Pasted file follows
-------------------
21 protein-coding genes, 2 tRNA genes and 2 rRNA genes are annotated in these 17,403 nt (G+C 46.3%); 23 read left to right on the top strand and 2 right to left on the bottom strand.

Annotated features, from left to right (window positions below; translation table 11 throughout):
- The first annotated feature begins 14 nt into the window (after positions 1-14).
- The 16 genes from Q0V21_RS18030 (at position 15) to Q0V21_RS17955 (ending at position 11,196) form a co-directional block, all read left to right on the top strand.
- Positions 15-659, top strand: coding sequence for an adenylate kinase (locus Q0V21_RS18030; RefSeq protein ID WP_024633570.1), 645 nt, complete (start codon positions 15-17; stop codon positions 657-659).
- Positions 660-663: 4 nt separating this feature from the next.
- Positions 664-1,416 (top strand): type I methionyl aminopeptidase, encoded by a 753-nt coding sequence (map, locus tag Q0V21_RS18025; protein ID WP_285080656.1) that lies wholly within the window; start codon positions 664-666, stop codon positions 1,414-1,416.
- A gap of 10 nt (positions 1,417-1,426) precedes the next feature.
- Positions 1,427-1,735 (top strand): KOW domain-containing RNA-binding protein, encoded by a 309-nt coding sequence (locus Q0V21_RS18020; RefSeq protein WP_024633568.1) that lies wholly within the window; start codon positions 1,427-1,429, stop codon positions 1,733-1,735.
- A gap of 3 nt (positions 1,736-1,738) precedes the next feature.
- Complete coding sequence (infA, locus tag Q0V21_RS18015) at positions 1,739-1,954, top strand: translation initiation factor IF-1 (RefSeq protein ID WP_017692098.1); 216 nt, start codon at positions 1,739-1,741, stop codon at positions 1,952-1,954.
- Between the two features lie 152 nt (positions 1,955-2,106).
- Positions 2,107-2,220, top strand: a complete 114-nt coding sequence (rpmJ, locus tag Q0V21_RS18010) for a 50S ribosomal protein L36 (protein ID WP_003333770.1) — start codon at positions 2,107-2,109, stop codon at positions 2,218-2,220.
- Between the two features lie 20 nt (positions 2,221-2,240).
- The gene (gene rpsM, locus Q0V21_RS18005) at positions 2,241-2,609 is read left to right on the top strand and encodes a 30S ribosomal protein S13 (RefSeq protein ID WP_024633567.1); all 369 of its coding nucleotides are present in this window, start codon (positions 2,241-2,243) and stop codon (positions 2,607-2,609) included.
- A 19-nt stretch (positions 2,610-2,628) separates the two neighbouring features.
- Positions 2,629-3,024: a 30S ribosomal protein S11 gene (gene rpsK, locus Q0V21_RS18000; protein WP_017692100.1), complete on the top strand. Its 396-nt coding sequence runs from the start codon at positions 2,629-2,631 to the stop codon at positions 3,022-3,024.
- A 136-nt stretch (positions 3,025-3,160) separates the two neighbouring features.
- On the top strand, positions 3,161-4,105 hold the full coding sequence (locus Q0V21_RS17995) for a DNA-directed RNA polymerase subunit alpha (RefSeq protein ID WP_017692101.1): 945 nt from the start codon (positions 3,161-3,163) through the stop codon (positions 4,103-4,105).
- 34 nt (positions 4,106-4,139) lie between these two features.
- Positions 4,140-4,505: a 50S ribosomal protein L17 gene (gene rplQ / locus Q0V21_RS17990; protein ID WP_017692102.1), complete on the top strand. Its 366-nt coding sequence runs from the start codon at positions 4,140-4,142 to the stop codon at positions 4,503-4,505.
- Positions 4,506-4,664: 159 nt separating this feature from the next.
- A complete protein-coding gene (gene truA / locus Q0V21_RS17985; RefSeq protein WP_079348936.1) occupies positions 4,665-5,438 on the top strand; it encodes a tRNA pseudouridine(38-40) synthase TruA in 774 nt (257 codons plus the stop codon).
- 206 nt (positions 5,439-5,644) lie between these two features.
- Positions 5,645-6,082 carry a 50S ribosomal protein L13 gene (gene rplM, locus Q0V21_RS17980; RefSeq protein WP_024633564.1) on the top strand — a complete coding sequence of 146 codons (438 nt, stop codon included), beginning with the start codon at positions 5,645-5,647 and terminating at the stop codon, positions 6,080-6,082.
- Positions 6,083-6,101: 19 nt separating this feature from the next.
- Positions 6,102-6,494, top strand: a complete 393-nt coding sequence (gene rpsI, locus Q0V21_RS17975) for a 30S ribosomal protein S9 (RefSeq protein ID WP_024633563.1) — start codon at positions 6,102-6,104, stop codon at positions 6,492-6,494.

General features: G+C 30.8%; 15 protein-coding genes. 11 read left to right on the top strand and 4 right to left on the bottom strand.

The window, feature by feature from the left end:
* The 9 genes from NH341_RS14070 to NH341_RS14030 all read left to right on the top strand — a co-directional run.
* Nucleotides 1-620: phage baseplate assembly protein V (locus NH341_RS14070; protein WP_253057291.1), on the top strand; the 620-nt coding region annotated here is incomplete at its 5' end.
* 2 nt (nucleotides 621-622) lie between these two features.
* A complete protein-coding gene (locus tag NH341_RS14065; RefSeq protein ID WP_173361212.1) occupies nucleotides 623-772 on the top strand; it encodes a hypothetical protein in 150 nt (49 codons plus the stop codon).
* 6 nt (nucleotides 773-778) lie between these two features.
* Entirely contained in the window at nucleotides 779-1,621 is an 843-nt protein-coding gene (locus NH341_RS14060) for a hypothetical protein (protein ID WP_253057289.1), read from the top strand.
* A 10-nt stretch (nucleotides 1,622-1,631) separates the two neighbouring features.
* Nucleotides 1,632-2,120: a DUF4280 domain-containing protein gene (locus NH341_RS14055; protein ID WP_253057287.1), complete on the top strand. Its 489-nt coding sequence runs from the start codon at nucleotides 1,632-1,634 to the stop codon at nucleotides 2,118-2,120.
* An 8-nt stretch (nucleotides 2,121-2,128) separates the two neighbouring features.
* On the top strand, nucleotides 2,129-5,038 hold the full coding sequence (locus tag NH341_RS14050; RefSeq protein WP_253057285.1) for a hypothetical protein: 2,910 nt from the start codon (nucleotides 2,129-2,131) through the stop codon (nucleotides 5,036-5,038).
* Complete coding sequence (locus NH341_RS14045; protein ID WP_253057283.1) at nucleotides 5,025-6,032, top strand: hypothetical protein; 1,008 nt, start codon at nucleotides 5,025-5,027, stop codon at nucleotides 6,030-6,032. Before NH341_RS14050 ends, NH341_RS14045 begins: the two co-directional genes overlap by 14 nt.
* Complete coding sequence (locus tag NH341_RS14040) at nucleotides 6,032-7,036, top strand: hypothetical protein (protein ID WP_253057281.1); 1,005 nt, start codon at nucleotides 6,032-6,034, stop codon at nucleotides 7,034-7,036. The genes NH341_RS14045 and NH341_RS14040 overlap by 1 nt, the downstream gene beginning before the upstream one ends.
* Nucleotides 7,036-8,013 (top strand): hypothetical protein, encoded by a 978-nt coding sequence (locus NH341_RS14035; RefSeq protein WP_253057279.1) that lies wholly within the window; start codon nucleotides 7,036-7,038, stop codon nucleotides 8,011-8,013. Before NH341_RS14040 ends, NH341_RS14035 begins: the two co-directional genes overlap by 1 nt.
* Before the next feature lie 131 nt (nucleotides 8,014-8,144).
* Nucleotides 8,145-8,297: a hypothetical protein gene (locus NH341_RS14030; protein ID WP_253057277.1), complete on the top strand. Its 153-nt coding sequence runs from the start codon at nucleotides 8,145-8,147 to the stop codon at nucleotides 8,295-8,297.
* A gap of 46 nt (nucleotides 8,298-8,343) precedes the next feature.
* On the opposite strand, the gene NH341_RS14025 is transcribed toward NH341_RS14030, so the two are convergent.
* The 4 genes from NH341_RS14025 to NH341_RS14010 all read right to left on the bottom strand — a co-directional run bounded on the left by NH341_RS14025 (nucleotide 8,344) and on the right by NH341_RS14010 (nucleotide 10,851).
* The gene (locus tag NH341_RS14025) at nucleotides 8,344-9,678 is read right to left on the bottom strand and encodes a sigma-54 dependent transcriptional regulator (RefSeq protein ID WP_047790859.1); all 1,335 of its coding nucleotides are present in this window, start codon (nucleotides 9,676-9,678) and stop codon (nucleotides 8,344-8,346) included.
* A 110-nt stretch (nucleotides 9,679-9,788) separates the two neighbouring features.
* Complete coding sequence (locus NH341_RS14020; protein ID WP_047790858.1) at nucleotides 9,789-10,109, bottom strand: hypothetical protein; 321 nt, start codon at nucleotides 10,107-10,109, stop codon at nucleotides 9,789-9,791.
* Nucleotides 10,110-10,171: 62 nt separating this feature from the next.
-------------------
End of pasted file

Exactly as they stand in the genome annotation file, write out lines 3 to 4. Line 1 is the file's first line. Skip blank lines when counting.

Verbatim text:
- The first annotated feature begins 14 nt into the window (after positions 1-14).
- The 16 genes from Q0V21_RS18030 (at position 15) to Q0V21_RS17955 (ending at position 11,196) form a co-directional block, all read left to right on the top strand.